|Method||Copper engraving and etching|
|Published||Invented Painted Engraved & Publish'd by Wm. Hogarth December. the 15. 1740. According to Act of Parliament. Price 3 Shillings. [J & J Boydell c.1795]|
|Dimensions||Image 317 x 390 mm, Plate 362 x 414 mm, Sheet 399 x 535 mm|
A satire on the poor and unsuccessful 'Hack,' a poet type particularly associated with the unscrupulous printseller Edmund Curll, and attacked in pamphlets issued by Pope, John Gay, and other notable poets of the day. Indeed, the first impression of this satire seems to have been directly inspired by Pope's Dunciad, the engraving on the wall above the poet initially featuring a depiction of Pope thrashing the printseller Curll. The poet himself is often identified as Lewis Theobald, who, despite his contributions to Shakespearean scholarship, was awarded the ignominious honour of becoming the Dunciad's primary exemplum of 'Dulness' after Pope took umbrage with some of Theobald's criticisms of his own edition of Shakespeare. The scene of Hogarth's engraving depicts the family of an impoverished and unsuccessful poet in their ramshackle attic apartment. The poet sits by his window, penning verses on 'Riches.' He wears a dressing gown and a gentleman's wig, his coat discarded on the messy floor and used by the cat as a convenient nest upon which to suckle her kittens. The poet is oblivious to his family and surroundings, absorbed as he is in his failing poetry. Behind him, an infant cries in the family bed, while his wife sits on a chair in the middle of the room, mending his threadbare trousers. To the left, an irate milkmaid burst's into the room, showing the poet's wife a record that presumably indicates the family's outstanding debts. Above her head, the pantry is empty, while a dog steals a joint of meat from a chair by the open door. The revision of the image above the poet's head from the scene of Pope and Curll to a map of gold-mine speculation in Peru was done when the print was intended for reissue as a companion to Hogarth's 'Enraged Musician.' The inscription below, surrounded by curliques, reads: 'The Distrest Poet.' The faint outline of the original, and much more elaborate, inscription, which was burnished out for the print's reissue, is still visible in this printing behind the title.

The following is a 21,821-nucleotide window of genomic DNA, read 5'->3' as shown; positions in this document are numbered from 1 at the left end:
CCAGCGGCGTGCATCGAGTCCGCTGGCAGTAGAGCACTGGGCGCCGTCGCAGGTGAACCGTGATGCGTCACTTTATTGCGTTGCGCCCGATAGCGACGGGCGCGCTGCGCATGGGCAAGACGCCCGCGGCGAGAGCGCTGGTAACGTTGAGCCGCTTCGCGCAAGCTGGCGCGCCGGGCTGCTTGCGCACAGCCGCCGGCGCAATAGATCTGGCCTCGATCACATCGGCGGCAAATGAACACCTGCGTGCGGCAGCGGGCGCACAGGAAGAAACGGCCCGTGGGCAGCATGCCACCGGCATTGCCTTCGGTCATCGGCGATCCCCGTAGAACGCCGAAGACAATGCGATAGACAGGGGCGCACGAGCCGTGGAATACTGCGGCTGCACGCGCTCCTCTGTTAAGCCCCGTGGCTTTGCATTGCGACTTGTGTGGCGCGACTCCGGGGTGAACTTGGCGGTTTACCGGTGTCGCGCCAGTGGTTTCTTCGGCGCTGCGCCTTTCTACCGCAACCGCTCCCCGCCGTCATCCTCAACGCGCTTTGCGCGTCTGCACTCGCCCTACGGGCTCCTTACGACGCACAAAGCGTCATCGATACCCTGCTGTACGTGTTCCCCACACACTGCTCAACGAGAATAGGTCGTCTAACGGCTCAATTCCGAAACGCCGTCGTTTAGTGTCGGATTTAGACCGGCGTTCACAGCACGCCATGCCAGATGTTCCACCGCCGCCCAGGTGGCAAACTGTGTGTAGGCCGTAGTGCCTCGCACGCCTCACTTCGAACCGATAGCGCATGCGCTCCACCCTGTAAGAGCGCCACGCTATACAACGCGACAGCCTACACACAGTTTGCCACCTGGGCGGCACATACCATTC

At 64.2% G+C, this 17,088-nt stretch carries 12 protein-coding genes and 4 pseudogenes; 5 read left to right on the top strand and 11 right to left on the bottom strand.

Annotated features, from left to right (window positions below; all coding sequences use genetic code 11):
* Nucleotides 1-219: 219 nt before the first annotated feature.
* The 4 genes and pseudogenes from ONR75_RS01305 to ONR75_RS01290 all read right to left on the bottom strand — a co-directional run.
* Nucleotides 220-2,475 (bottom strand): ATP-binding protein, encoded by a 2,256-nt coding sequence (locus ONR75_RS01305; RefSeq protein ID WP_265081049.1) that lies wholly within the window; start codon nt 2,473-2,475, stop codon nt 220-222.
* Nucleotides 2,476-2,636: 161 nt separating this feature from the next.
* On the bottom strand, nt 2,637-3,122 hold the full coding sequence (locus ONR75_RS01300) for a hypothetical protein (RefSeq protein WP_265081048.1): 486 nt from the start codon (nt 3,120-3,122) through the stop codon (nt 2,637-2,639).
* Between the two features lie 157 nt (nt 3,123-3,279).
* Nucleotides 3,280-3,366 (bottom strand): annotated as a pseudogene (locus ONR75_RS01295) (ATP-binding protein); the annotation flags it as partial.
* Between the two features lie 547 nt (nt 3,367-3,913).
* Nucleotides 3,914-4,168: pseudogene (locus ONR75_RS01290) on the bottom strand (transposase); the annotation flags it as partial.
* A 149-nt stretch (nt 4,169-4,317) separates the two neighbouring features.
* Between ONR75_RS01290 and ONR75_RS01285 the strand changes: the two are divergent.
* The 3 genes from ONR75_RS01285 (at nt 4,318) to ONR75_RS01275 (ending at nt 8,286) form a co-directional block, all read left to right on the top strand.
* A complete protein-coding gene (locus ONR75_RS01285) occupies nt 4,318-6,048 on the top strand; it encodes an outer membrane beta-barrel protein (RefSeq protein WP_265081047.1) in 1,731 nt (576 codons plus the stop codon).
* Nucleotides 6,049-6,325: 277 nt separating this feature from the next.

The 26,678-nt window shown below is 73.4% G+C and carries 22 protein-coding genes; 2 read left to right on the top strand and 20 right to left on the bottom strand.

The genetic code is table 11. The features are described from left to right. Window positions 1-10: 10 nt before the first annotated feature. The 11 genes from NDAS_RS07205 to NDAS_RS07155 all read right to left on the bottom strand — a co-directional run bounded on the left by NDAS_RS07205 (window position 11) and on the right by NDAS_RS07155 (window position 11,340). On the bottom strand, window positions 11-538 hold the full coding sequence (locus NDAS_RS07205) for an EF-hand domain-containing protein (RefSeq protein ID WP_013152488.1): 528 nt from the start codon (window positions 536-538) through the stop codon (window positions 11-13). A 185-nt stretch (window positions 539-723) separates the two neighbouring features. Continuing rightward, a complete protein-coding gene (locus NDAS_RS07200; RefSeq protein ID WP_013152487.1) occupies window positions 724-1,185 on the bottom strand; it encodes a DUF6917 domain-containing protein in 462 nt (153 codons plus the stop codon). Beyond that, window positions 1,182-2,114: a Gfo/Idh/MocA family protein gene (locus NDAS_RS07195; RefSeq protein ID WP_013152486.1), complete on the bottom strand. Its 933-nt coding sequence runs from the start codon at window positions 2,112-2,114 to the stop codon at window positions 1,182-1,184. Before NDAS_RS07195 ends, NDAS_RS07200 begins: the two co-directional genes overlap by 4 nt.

William Hogarth (1697 - 1764) was born in London, the son of an unsuccessful schoolmaster and writer from Westmoreland. After apprenticeship to a goldsmith, he began to produce his own engraved designs in about 1710. He later took up oil painting, starting with small portrait groups called conversation pieces. He went on to create a series of paintings satirising contemporary customs, but based on earlier Italian prints, of which the first was The Harlot's Progress (1731), and perhaps the most famous The Rake's Progress. His engravings were so plagiarised that he lobbied for the Copyright Act of 1735, commonly referred to as 'Hogarth's Act,' as a protection for writers and artists. During the 1730s Hogarth also developed into an original painter of life-sized portraits, and created the first of several history paintings in the grand manner.
Paulson 145 iii/iii, BM Satires 2309
Condition: Good impression on a toned sheet, light dirt build-up, stains to margins, small tears to top and left margins, not affecting image or plate.